Woodstock’s Migration Fear

As most of you are aware, the northern birds in this hemisphere, prefer to head south, but there are a few exceptions.

Common Cranes in Israel. Many species of crane gather in large groups during migration and on their wintering grounds

There are many stories of how far they migrate, how many flock together to travel together, and many other amazing feats that the Lord’s Avian Wonders perform this time of the year.

But there are a few exceptions, Woodstock being one of them:

Snoopy and Woodstock - migration fear

Snoopy and Woodstock – migration fear

“He will bless them that fear the LORD, both small and great.” (Psalms 115:13 KJV)

I would have loved to have had my camera handy the other morning. I was walking to the breakfast table and noticed a huge black bird through my glass sliding doors. It appeared that he was swooping up and going to land on the roof corner of our patio/lanai. I mentioned to Dan that I thought I had just seen a cormorant try to land on the roof.

While seated for breakfast, here came the bird again. This time I realized what I was seeing. [No camera handy, of course] It was a huge, immature Bald Eagle being chased by a angry Boat-tailed Grackle. Wow! He swooped up again.

Wild Immature Bald Eagle in Flight

Wild Immature Bald Eagle in Flight ©Pixers

This is similar to what it looked like underneath, but, it was a whole lot closer!!

“For thus saith the LORD; Behold, he shall fly as an eagle, and shall spread his wings over Moab.” (Jeremiah 48:40 KJV)

This happened one more time and the last time he was just about 20 to 25 feet from where I was seated. When he flew up the last time I had a great view of his head and then all those feathers under his wings as they were fully stretched out. Double WOW!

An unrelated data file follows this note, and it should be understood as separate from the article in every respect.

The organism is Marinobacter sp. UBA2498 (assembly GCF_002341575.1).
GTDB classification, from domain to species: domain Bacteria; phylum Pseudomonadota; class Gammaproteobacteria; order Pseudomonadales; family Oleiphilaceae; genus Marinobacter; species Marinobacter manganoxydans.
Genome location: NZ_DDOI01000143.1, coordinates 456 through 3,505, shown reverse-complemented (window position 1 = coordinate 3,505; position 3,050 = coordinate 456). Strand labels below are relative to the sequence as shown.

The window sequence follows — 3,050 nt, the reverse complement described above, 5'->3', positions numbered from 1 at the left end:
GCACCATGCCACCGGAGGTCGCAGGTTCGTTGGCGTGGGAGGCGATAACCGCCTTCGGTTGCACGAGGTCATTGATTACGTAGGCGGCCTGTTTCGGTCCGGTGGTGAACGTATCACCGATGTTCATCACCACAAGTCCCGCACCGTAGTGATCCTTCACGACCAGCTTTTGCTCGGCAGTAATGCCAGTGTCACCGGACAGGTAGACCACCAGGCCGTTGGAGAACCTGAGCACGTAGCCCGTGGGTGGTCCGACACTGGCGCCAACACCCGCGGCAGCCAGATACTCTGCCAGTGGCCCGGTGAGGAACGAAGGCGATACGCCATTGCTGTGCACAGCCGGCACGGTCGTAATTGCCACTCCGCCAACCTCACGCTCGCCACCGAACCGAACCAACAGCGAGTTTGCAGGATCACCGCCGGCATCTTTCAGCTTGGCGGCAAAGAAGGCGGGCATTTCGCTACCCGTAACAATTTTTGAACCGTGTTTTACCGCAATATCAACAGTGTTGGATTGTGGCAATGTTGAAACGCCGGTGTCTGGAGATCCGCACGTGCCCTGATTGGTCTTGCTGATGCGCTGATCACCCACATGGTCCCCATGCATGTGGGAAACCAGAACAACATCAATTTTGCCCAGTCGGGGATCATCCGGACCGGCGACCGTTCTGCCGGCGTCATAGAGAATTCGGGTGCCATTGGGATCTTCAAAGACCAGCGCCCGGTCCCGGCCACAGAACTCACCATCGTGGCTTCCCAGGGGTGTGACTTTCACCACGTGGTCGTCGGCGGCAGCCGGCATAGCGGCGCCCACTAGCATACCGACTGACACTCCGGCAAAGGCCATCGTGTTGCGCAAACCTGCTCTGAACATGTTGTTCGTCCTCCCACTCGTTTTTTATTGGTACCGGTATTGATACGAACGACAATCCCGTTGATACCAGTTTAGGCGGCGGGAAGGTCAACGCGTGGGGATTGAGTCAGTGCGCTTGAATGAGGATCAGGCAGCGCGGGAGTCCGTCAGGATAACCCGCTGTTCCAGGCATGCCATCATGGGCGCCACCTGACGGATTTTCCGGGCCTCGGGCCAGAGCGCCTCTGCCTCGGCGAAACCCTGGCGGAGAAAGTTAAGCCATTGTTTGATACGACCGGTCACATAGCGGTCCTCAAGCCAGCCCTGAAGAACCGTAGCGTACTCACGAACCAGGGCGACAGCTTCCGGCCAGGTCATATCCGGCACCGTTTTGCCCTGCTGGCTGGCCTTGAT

I came to the conclusion, that this must have been the first time it had been mobbed. [Even though it was just one bird.] Maybe he felt Mugged as Woodstock was worrying about.

P.S. Dan knee surgery was Monday and he is progressing quite well. Has pain, but it gets less each day. Thanks for the continued prayer.

Birds of the Bible – Deuteronomy 14:16-18 IV (WYC)

Rearmouse (Vespertilio murinus) ©WikiC

Rearmouse or Parti-colored Bat (Vespertilio murinus) ©WikiC

“16 a falcon, and a swan, and a ciconia,
17 and a dipper, a porphyrio, and a rearmouse, a cormorant,
18 and a calidris, all in their kind; also a lapwing and a bat.” Deuteronomy 14:16-18 Wycliffe Bible (WYC)

As we continue our investigation of the interesting interpretation of these three verses from Wycliffe’s Bible, we find another amazing critter. We have been looking at these verse in these recent blogs:

Normally, these verses would read something similar to this:

Deuteronomy 14:16-18 KJV
(16)  The little owl, and the great owl, and the swan,
(17)  And the pelican, and the gier eagle, and the cormorant,
(18)  And the stork, and the heron after her kind, and the lapwing, and the bat.

Or maybe the New American Standard’s Version:

Deuteronomy 14:16-18 NASB
(16) the little owl, the great owl, the white owl,
(17) the pelican, the carrion vulture, the cormorant,
(18) the stork, and the heron in their kinds, and the hoopoe and the bat.

Notice that all three versions us the bat in verse 18, yet now we find in Wycliff’s verse 17 a rearmouse mentioned.

According to information from the internet, the rearmouse is an archaic word used for a type of bat.

Parti-colored Bat (Vespertilio murinus) ©Flickr Rudo Jurecek

Parti-colored Bat (Vespertilio murinus) ©Flickr Rudo Jurecek

The parti-coloured bat or rearmouse (Vespertilio murinus) is a species of vesper bat that lives in temperate Eurasia.